One week after a fire and shooting in a quiet Diamond Head neighborhood left four people dead, including two Honolulu police officers, numerous onlookers visited the street, some to pay respects and others to get a glimpse of the destruction.
Some residents who lost their homes picked through the blackened ruins; others helped place cat food out in the hopes of finding two cats that disappeared in the fire.
At least one couple who lost everything said they would rebuild and not let the shooter triumph.
“You go through waves,” said Ellen Freeman, who lived next door to the shooter and whose home was one of five destroyed by the fire. “We’re starting to make positive progress.”
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She was working with her insurance company and tackling the process of starting the demolition of her home so she can rebuild. Before the fire her home, built in about 1925, stood behind a white fence with an emblem showing it was on the state’s historic register. Freeman said she grew up in the home.
“I don’t want to be anywhere else,” she said. “I want to be right here, and I don’t want this sick individual, who took so much from us, to win.”
“More than anything, I want my life back,” she said. “It’s a huge relief that he’s gone.”
She added that people have been kind and supportive and that strangers have come up and given her hugs.
She said it was a relief to know that she and her husband, Russel, can rebuild their lives from the ashes of their home rather than having to live next door to the shooter, Jerry “Jarda” Hanel.
For years Hanel had terrorized the Freemans along with other neighbors, four of whom had temporary restraining orders (TROs) against him.
On Jan. 19 Hanel allegedly beat his landlord, Lois Cain, who was trying to evict him, before attacking and injuring another tenant of the home, Gisela Ricardi King, with a garden hoe when she intervened. Freeman showed up after hearing screaming and called out to Hanel, who threw down the hoe and continued punching King.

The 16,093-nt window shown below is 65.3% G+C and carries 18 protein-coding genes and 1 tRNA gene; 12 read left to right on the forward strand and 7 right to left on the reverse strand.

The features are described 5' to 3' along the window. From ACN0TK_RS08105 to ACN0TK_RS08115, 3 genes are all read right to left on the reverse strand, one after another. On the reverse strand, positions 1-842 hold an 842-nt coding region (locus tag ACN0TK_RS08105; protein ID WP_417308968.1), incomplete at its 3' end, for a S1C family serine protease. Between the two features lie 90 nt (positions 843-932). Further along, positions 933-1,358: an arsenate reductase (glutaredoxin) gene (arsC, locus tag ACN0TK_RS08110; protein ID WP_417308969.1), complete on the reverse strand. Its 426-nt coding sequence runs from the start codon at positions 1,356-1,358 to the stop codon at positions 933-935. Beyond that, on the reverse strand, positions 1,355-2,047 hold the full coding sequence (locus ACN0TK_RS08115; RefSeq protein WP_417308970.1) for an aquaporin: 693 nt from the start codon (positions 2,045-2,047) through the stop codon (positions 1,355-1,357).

Police said Hanel fatally shot Honolulu police officers Tiffany Enriquez, 38, and Kaulike Kalama, 34, after they responded to the incident. Soon after, a fire erupted and spread quickly as firefighters were kept at bay, by some accounts for about an hour, first by the potential presence of a shooter, then by exploding ammunition set off by the fire.
Two sets of human remains were later found in the ruins of Cain’s home. The Honolulu Medical Examiner’s Office identified both, but released only Lois Cain’s identity. The other name was withheld pending the notification of next of kin, although the remains are believed to belong to Hanel.
On Sunday, Russel Freeman, who was staying with a friend in the neighborhood, suspected Hanel had set up Cain’s home with an accelerant to burn quickly and was planning the destruction. He said Cain had visited his home the night before the fire and was wondering what would happen next after she served Hanel with an eviction notice. Cain said she wasn’t scared of Hanel, but suspected “he has something up his sleeve,” Freeman said.
Hanel was set to appear in court the Tuesday after the fire for a charge of misuse of 911, and Freeman suspected the court date may have triggered Hanel’s actions. He said Hanel, who would accost tourists on the street in an aggressive manner, was smiling the days before the fire.
Freeman said he constantly feared Hanel because of Hanel’s mental instability and worried that Hanel would set fire to his home. He said he kept fuel for his lawnmower locked up so Hanel could not use it to start a blaze and, just a week before the fire, worried that Hanel might use some dead branches Freeman pruned from a tree to start a fire.
“Our life was hell,” said Freeman. “He plagued us for five years.”
He said he tried to get a TRO against Hanel but was not successful.
On Sunday afternoon a convoy of motorcyclists organized by the brother of slain officer Kalama drove down the road with flags adorned with a blue line.
Alexis Friedman of Hawaii Kai walked onto the road after walking from Kaimuki where she parked to allow herself time to reflect before reaching Hibiscus Drive. A Department of Education employee who works with special-needs children, she said the tragedy had caused her to think more carefully about her job and mental illness and brought out a stronger sense of purpose in her work.
“I can start (teaching kids) at a younger age to try to help them cope with challenges, especially at school,” she said.
Mayor Kirk Caldwell showed up to survey the damage after returning the night before from a trip to Washington, D.C. He said city officials would meet this week to work on helping to expedite permitting so that residents could return and “restore their lives.” He said the city would like to meet with residents at a later time to see what they need and how the city can help.
“In a case like this, we’d give extra effort to the homeowners to help them, both in getting their demolition permits and other permits to clear and, of course, getting permits to rebuild,” he said.